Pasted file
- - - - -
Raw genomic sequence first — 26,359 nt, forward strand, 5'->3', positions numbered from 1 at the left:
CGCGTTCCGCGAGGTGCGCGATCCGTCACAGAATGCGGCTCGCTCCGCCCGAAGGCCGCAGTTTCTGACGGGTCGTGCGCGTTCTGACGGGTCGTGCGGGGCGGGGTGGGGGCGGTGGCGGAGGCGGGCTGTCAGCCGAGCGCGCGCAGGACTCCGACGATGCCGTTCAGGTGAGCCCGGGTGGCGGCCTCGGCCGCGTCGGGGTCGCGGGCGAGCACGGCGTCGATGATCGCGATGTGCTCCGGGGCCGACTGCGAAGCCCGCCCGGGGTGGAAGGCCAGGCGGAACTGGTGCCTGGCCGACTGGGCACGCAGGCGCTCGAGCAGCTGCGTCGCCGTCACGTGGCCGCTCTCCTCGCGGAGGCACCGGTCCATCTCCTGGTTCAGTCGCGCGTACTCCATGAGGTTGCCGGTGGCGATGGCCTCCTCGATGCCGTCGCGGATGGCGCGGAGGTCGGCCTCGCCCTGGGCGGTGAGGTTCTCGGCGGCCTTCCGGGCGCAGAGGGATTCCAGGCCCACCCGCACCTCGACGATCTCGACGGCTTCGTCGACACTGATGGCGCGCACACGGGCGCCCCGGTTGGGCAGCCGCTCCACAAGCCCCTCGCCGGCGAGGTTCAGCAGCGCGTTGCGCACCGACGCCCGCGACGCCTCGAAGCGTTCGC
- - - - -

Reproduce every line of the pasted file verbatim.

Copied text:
Raw genomic sequence first — 26,359 nt, forward strand, 5'->3', positions numbered from 1 at the left:
CGCGTTCCGCGAGGTGCGCGATCCGTCACAGAATGCGGCTCGCTCCGCCCGAAGGCCGCAGTTTCTGACGGGTCGTGCGCGTTCTGACGGGTCGTGCGGGGCGGGGTGGGGGCGGTGGCGGAGGCGGGCTGTCAGCCGAGCGCGCGCAGGACTCCGACGATGCCGTTCAGGTGAGCCCGGGTGGCGGCCTCGGCCGCGTCGGGGTCGCGGGCGAGCACGGCGTCGATGATCGCGATGTGCTCCGGGGCCGACTGCGAAGCCCGCCCGGGGTGGAAGGCCAGGCGGAACTGGTGCCTGGCCGACTGGGCACGCAGGCGCTCGAGCAGCTGCGTCGCCGTCACGTGGCCGCTCTCCTCGCGGAGGCACCGGTCCATCTCCTGGTTCAGTCGCGCGTACTCCATGAGGTTGCCGGTGGCGATGGCCTCCTCGATGCCGTCGCGGATGGCGCGGAGGTCGGCCTCGCCCTGGGCGGTGAGGTTCTCGGCGGCCTTCCGGGCGCAGAGGGATTCCAGGCCCACCCGCACCTCGACGATCTCGACGGCTTCGTCGACACTGATGGCGCGCACACGGGCGCCCCGGTTGGGCAGCCGCTCCACAAGCCCCTCGCCGGCGAGGTTCAGCAGCGCGTTGCGCACCGACGCCCGCGACGCCTCGAAGCGTTCGC